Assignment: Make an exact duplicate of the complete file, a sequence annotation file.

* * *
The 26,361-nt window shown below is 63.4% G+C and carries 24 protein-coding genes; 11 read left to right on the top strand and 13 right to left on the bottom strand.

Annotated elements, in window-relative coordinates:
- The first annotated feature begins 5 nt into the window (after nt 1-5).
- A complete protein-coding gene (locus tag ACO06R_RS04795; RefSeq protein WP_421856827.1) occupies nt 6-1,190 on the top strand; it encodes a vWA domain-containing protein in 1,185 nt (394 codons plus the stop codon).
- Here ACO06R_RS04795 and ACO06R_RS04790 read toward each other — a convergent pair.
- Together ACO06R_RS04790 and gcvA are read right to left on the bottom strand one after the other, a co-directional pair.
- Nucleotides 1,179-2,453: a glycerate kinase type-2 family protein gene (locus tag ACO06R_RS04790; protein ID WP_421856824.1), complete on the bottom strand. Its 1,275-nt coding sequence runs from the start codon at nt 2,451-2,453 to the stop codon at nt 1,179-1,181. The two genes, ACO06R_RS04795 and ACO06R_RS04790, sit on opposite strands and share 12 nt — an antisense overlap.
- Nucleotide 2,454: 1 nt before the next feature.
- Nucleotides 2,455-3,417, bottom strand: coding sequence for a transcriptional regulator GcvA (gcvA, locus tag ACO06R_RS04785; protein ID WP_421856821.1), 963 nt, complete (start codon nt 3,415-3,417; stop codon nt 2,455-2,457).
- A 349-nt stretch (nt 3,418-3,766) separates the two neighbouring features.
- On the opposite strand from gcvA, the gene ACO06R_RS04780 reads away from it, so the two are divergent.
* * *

The 26,361-nt window shown below is 63.4% G+C and carries 24 protein-coding genes; 11 read left to right on the top strand and 13 right to left on the bottom strand.

Annotated elements, in window-relative coordinates:
- The first annotated feature begins 5 nt into the window (after nt 1-5).
- A complete protein-coding gene (locus tag ACO06R_RS04795; RefSeq protein WP_421856827.1) occupies nt 6-1,190 on the top strand; it encodes a vWA domain-containing protein in 1,185 nt (394 codons plus the stop codon).
- Here ACO06R_RS04795 and ACO06R_RS04790 read toward each other — a convergent pair.
- Together ACO06R_RS04790 and gcvA are read right to left on the bottom strand one after the other, a co-directional pair.
- Nucleotides 1,179-2,453: a glycerate kinase type-2 family protein gene (locus tag ACO06R_RS04790; protein ID WP_421856824.1), complete on the bottom strand. Its 1,275-nt coding sequence runs from the start codon at nt 2,451-2,453 to the stop codon at nt 1,179-1,181. The two genes, ACO06R_RS04795 and ACO06R_RS04790, sit on opposite strands and share 12 nt — an antisense overlap.
- Nucleotide 2,454: 1 nt before the next feature.
- Nucleotides 2,455-3,417, bottom strand: coding sequence for a transcriptional regulator GcvA (gcvA, locus tag ACO06R_RS04785; protein ID WP_421856821.1), 963 nt, complete (start codon nt 3,415-3,417; stop codon nt 2,455-2,457).
- A 349-nt stretch (nt 3,418-3,766) separates the two neighbouring features.
- On the opposite strand from gcvA, the gene ACO06R_RS04780 reads away from it, so the two are divergent.